Monday, March 22, 2004

Spring-woo! Spring-woo!

Spotted on the northeast corner of Lawrence and Clark today: Ronnie Woo-Woo in full Cubs regalia, cleets tied together and strung over his shoulder.

Wednesday, March 17, 2004


Even though she wore an oversized top hat with green sequences and a shamrock shirt, the woman working in Navy Pier’s Irish Imports store looked a little forlorn this St. Patrick’s Day afternoon. I interrupted a daydream or maybe a worry, “How's your St. Patrick’s Day going?”

“Well, Saturday and Sunday were okay, but today I think everyone went back to work. They had to be in their offices.”

“Oh well, everyone kind of celebrated last weekend, I guess.”


Despite her slow day, the caricaturist down the hall attracted a decent sized crowd who watched as he airbrushed a drawing of a teenager’s face. The teeth and lips were exaggerated beyond those of the smiling kid sitting in front of him. He held the half-finished drawing up for the kid's parents to see. They shrugged and resumed waiting in skeptical anticipation. Or, maybe it was boredom.

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Tuesday, March 16, 2004

Youse are the Machine?

So, I’m leaving my polling place at the Newberry School on Willow this afternoon, and there are two guys sitting in red, white, and blue stars and stripes lawn chairs on the sidewalk across from the voters’ entrance. One wears a fake toupee and the other sports a George Hamilton tan. They are smoking cigars and listening to Frank Sinatra songs cranked through the open window of their white, brand-spanking new four-door Ford pick up truck parked on the street in front of them.

As I pull out of my parking space, I roll down my window and ask, “Are you guys Democrats or Republicans?”

The toupee guy shouts, “Democrats!” But, as I pull away, he cackles wildly as if he had just gotten away with something.

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Tuesday, March 09, 2004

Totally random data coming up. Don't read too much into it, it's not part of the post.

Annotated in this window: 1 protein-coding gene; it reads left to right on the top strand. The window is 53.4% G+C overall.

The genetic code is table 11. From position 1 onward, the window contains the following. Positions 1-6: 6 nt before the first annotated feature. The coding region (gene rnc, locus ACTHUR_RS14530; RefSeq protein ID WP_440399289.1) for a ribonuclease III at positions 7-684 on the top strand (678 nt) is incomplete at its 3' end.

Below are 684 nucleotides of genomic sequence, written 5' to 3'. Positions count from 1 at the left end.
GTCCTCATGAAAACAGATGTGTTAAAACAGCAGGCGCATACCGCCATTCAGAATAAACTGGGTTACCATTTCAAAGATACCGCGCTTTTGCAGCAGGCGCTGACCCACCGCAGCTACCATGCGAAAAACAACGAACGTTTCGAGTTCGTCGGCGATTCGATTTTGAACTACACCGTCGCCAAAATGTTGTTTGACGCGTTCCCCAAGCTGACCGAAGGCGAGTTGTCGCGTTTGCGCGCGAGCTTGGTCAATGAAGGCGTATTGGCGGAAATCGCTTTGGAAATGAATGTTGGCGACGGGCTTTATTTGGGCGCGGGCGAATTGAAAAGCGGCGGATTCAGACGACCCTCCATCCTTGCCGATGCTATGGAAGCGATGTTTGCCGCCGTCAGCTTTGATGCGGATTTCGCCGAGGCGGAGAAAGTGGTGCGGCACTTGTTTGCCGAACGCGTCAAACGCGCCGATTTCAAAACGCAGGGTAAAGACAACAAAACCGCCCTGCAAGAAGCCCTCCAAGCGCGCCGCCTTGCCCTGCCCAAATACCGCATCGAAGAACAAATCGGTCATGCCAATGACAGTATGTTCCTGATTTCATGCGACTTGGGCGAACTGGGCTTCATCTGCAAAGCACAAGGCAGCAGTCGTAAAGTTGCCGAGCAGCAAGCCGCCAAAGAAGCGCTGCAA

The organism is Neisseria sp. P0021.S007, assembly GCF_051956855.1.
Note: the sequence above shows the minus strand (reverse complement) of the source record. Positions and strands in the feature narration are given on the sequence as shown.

Check out the orange palm trees lined up along the entrance to Arandas Tire and Rims on Ashland Avenue and LeMoyne. We’re talking giant, two-story vibrant orange plastic palms and two lime green companions. All four seem to revel in their tacky flamboyance and geographic preposterousness as they stand in front of a tidy, square building. Above the garage doors of the work bays, rows of hubcaps stand on edge behind lighted glass enclosures and provide a flying saucer backdrop. In a world where a Jiffy Lube or McDonald's sits on every corner and looks like every other Jiffy Lube or McDonald's in every other neighborhood in the country, Arandas Tire and Rims offers a welcome and important visual break. Let's hope they don't franchise.

Tuesday, March 02, 2004


Sign Posted Beneath the Expressway:

Limited Access Area The Illinois Department of Transportation announces this area is restricted and not intended for public and or private use. The Department will without notice perform needed repairs or discard unnecessary items when deemed necessary in continued interest of public health and safety.

The area IDOT refers to is the sloping "dead" space where Armitage Avenue passes under the expressway. They've blocked it off with a fancy iron fence, and there's no mistaking their intended audience. The sheltering nature of the underpass attracts homeless men, not toddlers or hotdog salesmen.

I'd like to think that IDOT's language suggests they didn't enjoy disrupting these guys' lives. The sign doesn't prohibit the area from use, and it says IDOT might have to throw some of the guys' stuff out if IDOT needs to work on the bridge or if it attracts rats, but nobody's getting arrested. IDOT seems to be saying, "Okay, it's cool if you're here, but we reserve the right to draw the line somewhere sometime if we have to. And, we're putting up a fence to make people who get pissy about your being here think we're doing something about it. Sorry."


This morning at North Avenue (where they've also posted signs and fences), I could see a few men tucked up under the expressway as rush hour crawled above them. They minded their own business and shuffled their shopping carts about behind the chain link fence. For a moment, they seemed safe from the passing world.

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Monday, March 01, 2004


Re: Yesterday's post about the razed YMCA building.

This morning I asked at the remaining Halsted YMCA athletic facility where the families went who were served in the blue building on North Avenue. The red-shirted employee standing behind the counter said that some of the families were incorporated into the Halsted facility, and the rest moved to a new Y on Fullerton. She said that many of the families who were served at the North Avenue Y live closer to the Fullerton one, so they were pretty satisfied with the move. The YMCA absorbed the administrators who used to be located there into other facilites across the city. She had no idea how much money the Y made off the sale of the building.

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